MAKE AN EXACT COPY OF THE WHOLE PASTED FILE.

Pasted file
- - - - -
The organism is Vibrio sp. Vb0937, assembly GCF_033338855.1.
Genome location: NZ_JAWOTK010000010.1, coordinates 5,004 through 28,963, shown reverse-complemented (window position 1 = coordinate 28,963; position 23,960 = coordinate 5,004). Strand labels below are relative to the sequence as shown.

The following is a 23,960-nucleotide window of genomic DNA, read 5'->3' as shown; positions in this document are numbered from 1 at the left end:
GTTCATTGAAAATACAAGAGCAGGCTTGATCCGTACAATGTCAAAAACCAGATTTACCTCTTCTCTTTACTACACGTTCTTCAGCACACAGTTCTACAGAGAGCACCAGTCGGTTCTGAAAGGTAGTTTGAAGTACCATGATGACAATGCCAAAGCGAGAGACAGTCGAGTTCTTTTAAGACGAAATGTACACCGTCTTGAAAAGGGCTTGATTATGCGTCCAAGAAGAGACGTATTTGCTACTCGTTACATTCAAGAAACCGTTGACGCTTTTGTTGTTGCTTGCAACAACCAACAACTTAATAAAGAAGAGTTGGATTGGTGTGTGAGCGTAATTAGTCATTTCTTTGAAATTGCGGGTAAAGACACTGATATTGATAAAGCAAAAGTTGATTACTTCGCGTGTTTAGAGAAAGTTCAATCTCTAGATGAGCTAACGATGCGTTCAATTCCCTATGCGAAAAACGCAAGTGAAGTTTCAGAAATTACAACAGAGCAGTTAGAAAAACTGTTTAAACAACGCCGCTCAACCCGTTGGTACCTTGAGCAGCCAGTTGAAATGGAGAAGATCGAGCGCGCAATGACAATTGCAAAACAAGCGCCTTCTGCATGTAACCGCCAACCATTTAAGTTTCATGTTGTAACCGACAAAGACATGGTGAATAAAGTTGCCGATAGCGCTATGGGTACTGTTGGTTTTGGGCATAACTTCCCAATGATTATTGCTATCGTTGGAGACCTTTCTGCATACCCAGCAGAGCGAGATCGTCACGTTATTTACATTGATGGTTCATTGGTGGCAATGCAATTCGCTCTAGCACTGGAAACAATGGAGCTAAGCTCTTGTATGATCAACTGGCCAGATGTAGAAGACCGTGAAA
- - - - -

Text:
The organism is Vibrio sp. Vb0937, assembly GCF_033338855.1.
Genome location: NZ_JAWOTK010000010.1, coordinates 5,004 through 28,963, shown reverse-complemented (window position 1 = coordinate 28,963; position 23,960 = coordinate 5,004). Strand labels below are relative to the sequence as shown.

The following is a 23,960-nucleotide window of genomic DNA, read 5'->3' as shown; positions in this document are numbered from 1 at the left end:
GTTCATTGAAAATACAAGAGCAGGCTTGATCCGTACAATGTCAAAAACCAGATTTACCTCTTCTCTTTACTACACGTTCTTCAGCACACAGTTCTACAGAGAGCACCAGTCGGTTCTGAAAGGTAGTTTGAAGTACCATGATGACAATGCCAAAGCGAGAGACAGTCGAGTTCTTTTAAGACGAAATGTACACCGTCTTGAAAAGGGCTTGATTATGCGTCCAAGAAGAGACGTATTTGCTACTCGTTACATTCAAGAAACCGTTGACGCTTTTGTTGTTGCTTGCAACAACCAACAACTTAATAAAGAAGAGTTGGATTGGTGTGTGAGCGTAATTAGTCATTTCTTTGAAATTGCGGGTAAAGACACTGATATTGATAAAGCAAAAGTTGATTACTTCGCGTGTTTAGAGAAAGTTCAATCTCTAGATGAGCTAACGATGCGTTCAATTCCCTATGCGAAAAACGCAAGTGAAGTTTCAGAAATTACAACAGAGCAGTTAGAAAAACTGTTTAAACAACGCCGCTCAACCCGTTGGTACCTTGAGCAGCCAGTTGAAATGGAGAAGATCGAGCGCGCAATGACAATTGCAAAACAAGCGCCTTCTGCATGTAACCGCCAACCATTTAAGTTTCATGTTGTAACCGACAAAGACATGGTGAATAAAGTTGCCGATAGCGCTATGGGTACTGTTGGTTTTGGGCATAACTTCCCAATGATTATTGCTATCGTTGGAGACCTTTCTGCATACCCAGCAGAGCGAGATCGTCACGTTATTTACATTGATGGTTCATTGGTGGCAATGCAATTCGCTCTAGCACTGGAAACAATGGAGCTAAGCTCTTGTATGATCAACTGGCCAGATGTAGAAGACCGTGAAA